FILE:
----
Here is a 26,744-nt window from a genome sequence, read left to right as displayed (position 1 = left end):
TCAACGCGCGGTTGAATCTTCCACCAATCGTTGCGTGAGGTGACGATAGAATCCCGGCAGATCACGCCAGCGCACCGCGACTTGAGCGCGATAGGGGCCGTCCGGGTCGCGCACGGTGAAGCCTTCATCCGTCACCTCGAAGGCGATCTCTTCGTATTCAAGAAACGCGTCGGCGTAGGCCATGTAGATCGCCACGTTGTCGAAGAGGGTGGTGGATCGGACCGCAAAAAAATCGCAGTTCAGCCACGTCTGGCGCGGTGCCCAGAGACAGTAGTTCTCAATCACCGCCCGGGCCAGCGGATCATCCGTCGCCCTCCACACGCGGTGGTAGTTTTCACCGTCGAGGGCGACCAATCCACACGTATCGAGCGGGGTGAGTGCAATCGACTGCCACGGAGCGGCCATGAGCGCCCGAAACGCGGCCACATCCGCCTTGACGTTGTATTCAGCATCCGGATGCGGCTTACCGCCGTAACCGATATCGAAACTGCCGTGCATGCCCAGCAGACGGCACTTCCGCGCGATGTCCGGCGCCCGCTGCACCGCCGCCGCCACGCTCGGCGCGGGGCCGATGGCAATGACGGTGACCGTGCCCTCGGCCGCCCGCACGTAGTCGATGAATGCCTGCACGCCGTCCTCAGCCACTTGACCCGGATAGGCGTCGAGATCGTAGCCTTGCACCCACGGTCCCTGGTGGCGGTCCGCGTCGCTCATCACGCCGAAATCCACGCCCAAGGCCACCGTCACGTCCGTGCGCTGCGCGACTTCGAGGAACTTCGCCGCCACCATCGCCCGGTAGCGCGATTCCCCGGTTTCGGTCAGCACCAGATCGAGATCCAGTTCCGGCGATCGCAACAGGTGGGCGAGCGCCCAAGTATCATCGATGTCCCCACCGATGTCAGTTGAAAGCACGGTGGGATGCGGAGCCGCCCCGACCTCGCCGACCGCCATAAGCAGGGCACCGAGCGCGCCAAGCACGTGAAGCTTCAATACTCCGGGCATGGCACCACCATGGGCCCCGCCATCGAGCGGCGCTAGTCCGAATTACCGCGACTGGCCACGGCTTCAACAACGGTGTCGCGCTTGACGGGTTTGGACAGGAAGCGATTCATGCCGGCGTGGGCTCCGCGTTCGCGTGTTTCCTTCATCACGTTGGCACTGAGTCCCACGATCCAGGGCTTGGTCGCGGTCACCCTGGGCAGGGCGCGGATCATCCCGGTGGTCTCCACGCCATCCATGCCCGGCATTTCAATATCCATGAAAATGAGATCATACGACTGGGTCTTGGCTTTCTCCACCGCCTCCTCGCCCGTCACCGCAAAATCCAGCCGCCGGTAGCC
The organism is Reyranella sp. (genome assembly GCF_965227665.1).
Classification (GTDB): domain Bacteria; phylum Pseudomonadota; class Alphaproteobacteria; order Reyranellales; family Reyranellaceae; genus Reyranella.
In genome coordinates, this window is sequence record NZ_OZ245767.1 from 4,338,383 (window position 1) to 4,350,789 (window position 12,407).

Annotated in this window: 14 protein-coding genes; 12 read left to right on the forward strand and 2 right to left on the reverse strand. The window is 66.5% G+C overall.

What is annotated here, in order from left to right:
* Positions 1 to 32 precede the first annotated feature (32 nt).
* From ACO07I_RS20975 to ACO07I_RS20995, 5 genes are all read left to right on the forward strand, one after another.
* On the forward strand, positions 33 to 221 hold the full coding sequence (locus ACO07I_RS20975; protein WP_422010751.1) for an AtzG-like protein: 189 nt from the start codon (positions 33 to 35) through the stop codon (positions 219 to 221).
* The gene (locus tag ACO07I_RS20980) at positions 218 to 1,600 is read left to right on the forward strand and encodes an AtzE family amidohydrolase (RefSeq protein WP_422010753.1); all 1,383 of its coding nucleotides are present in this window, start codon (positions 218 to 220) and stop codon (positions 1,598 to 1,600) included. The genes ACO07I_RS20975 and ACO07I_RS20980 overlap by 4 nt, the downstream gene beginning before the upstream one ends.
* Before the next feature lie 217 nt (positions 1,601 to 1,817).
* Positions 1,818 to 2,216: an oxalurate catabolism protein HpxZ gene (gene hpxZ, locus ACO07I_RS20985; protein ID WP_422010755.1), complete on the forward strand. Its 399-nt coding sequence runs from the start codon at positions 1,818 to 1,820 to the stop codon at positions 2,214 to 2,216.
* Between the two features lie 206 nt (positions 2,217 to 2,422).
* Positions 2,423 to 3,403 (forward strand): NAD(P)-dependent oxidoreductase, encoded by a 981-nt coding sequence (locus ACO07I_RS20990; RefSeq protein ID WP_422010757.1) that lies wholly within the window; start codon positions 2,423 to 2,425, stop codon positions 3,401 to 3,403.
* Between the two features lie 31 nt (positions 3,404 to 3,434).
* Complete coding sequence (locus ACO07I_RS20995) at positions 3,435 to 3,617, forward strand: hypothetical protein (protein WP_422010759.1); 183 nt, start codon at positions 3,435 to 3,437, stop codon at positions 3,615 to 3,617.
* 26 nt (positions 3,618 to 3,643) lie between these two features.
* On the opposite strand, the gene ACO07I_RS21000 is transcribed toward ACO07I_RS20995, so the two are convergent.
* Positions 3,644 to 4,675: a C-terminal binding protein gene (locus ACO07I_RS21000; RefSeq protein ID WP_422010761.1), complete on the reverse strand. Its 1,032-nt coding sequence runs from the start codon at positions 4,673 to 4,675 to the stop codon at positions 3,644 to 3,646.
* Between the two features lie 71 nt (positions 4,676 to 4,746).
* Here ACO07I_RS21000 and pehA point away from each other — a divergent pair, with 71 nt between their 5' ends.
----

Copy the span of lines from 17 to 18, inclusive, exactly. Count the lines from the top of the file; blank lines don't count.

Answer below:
* Complete coding sequence (locus ACO07I_RS20995) at positions 3,435 to 3,617, forward strand: hypothetical protein (protein WP_422010759.1); 183 nt, start codon at positions 3,435 to 3,437, stop codon at positions 3,615 to 3,617.
* 26 nt (positions 3,618 to 3,643) lie between these two features.